POSTED: 3:00 a.m. HST, Nov 26, 2012
GOMA, Congo (AP) — This Congolese city recently seized by rebels was tense Monday, as residents waited to see if the fighters will abide by a midnight deadline to withdraw from Goma, a week after taking the strategic regional capital in a humiliating defeat for the Congolese army.
A regional group attempting to negotiate an end to the fighting issued the ultimatum on Saturday in the capital of neighboring Uganda, saying that they give the M23 rebels two days to withdraw no less than 20 kilometers (12 miles) from Goma.
The deadline expires Monday at midnight, according to the ultimatum issued by the regional bloc, the International Conference for the Great Lakes Region.
The military chief of the M23 rebels would not indicate whether his fighters planned to respect the withdrawal time limit. Reached by telephone at an undisclosed location, he said he was on his way to Kampala for talks.
"I'll know more about what is going on once I arrive (in Kampala). I am now on the road to get there," said Gen. Sultani Makenga, the military leader of the eight-month-old rebel group. "We will talk about all of this in coming hours."
In downtown Goma, a city of around 1 million which is a major population center as well as a key crossroads, rebel fighters appeared to be increasing their patrols.
A dozen armed M23 rebels were seen patrolling the city in a slow moving Land Cruiser, driving past United Nations troops stationed at traffic circles. Others could be seen on foot patrols on the main arteries. The U.N., which has hundreds of troops stationed in Goma, did not do anything to halt the rebels' advance into the city a week ago, saying that the U.N. mandate did not allow them to engage the fighters.
On Monday, a U.N. transport helicopter could be seen buzzing above the shores of this lakeside town. For the first time since the rebels took the city, schools reopened, though turnout was dismal. At one Goma school, only 50 out of 1,400 enrolled students showed up.
The Congolese military, meanwhile, was regrouping in the town of Minova, located around 60 kilometers (36 miles) south of Goma.
Over the weekend, pickup trucks packed with Congolese army soldiers armed with automatic rifles and rocket-propelled grenades sped through the town. Others walked the streets, looking for food. Some were even selling cigarettes on the side of the road, testimony to the poor pay that government troops receive.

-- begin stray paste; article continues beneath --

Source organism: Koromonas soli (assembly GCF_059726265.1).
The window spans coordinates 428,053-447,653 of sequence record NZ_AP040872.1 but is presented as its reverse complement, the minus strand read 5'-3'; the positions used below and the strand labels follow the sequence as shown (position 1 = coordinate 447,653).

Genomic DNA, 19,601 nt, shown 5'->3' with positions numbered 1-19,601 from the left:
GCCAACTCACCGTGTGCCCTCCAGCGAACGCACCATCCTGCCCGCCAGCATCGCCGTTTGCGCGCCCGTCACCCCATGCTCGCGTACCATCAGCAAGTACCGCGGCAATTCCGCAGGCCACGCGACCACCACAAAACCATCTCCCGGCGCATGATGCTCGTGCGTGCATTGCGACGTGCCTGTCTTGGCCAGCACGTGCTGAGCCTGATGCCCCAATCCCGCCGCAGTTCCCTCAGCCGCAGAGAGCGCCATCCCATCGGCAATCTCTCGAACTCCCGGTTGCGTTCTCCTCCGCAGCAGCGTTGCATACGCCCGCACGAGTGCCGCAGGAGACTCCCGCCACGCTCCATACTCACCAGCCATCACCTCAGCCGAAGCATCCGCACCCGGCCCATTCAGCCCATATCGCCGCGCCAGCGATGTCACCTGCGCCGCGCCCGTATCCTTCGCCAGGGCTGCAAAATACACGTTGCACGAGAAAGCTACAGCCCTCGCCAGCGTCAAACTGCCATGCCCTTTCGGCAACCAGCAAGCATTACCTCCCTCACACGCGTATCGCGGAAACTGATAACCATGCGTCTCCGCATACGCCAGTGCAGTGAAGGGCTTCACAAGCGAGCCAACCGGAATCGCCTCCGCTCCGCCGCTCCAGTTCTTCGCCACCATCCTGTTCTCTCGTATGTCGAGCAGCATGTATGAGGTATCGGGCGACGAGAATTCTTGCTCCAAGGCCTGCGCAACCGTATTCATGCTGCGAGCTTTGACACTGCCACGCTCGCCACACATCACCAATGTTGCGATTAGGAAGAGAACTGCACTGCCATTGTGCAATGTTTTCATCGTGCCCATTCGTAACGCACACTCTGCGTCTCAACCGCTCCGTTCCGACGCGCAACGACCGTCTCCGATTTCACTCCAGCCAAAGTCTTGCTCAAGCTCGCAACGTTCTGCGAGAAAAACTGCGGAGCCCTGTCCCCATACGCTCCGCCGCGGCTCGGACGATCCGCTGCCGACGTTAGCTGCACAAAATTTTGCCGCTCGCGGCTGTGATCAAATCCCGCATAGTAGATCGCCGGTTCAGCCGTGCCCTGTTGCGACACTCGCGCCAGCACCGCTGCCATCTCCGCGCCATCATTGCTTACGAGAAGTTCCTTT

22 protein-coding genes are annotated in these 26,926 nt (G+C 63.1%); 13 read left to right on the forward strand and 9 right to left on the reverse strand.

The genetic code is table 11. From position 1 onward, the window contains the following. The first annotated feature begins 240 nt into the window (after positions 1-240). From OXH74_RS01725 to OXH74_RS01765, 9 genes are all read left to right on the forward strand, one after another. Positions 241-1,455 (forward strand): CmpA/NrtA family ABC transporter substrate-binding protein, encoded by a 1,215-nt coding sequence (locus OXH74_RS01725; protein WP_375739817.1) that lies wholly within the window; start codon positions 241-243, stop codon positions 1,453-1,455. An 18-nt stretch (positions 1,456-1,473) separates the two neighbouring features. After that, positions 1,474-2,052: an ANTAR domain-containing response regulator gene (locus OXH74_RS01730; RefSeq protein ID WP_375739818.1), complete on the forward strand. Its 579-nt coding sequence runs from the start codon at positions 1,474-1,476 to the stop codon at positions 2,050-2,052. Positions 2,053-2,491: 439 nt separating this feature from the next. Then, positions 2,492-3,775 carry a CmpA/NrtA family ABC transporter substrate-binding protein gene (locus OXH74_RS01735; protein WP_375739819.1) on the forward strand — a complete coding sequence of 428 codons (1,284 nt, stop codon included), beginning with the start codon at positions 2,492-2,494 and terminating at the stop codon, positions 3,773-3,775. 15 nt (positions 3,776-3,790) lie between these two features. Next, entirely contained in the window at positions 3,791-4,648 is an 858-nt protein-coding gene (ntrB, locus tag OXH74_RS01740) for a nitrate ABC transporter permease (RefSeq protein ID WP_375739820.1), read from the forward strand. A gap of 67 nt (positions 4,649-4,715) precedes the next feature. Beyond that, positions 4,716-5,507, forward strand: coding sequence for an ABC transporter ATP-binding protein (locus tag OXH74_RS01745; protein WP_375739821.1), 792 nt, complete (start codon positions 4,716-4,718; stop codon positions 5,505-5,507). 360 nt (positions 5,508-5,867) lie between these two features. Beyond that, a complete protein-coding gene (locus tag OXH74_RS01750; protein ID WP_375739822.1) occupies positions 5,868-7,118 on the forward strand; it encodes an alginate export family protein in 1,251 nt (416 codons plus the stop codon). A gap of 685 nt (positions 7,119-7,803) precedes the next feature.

In Minova, Congo Gen. Francois Olenga, who was recently named head of the Congolese army's ground troops, held meetings with area commanders.
"The country is in danger. We cannot defend our country with traitors," Olenga told The Associated Press.
Meanwhile, talks at ending the conflict appeared to be stalled.
M23 soldiers as well as Congolese officials, including President Joseph Kabila, traveled to neighboring Uganda, whose President Yoweri Museveni is heading the mediation effort, under the banner of the International Conference of the Great Lakes Region.
Ugandan Defense Minister Crispus Kiyonga said he was mediating to help both sides reach a settlement. But Uganda can hardly claim to be totally neutral: Both Rwanda and Uganda back the rebels, according to a U.N. report released on Wednesday.
Rene Abandi, M23's head of external relations, said M23 representatives met with the Congolese president in a tense, two-hour meeting attended by Museveni. The Congolese government, however, denied that it has had any direct negotiations with the M23. Government spokesman Lambert Mende said on Monday that there will be no talks with the rebels until they leave Goma.
M23 is made up of hundreds of soldiers who deserted the Congolese army in April. Since then the rebels have occupied vast swaths of territory in mineral-rich eastern Congo. The rebels accuse Congo's government of failing to honor the terms of a 2009 peace deal that incorporated them into the national army.
Callimachi reported from Dakar, Senegal. Associated Press writer Rodney Muhumuza in Kampala, Uganda and, Africa chief photographer Jerome Delay in Minova, Congo, contributed to this report.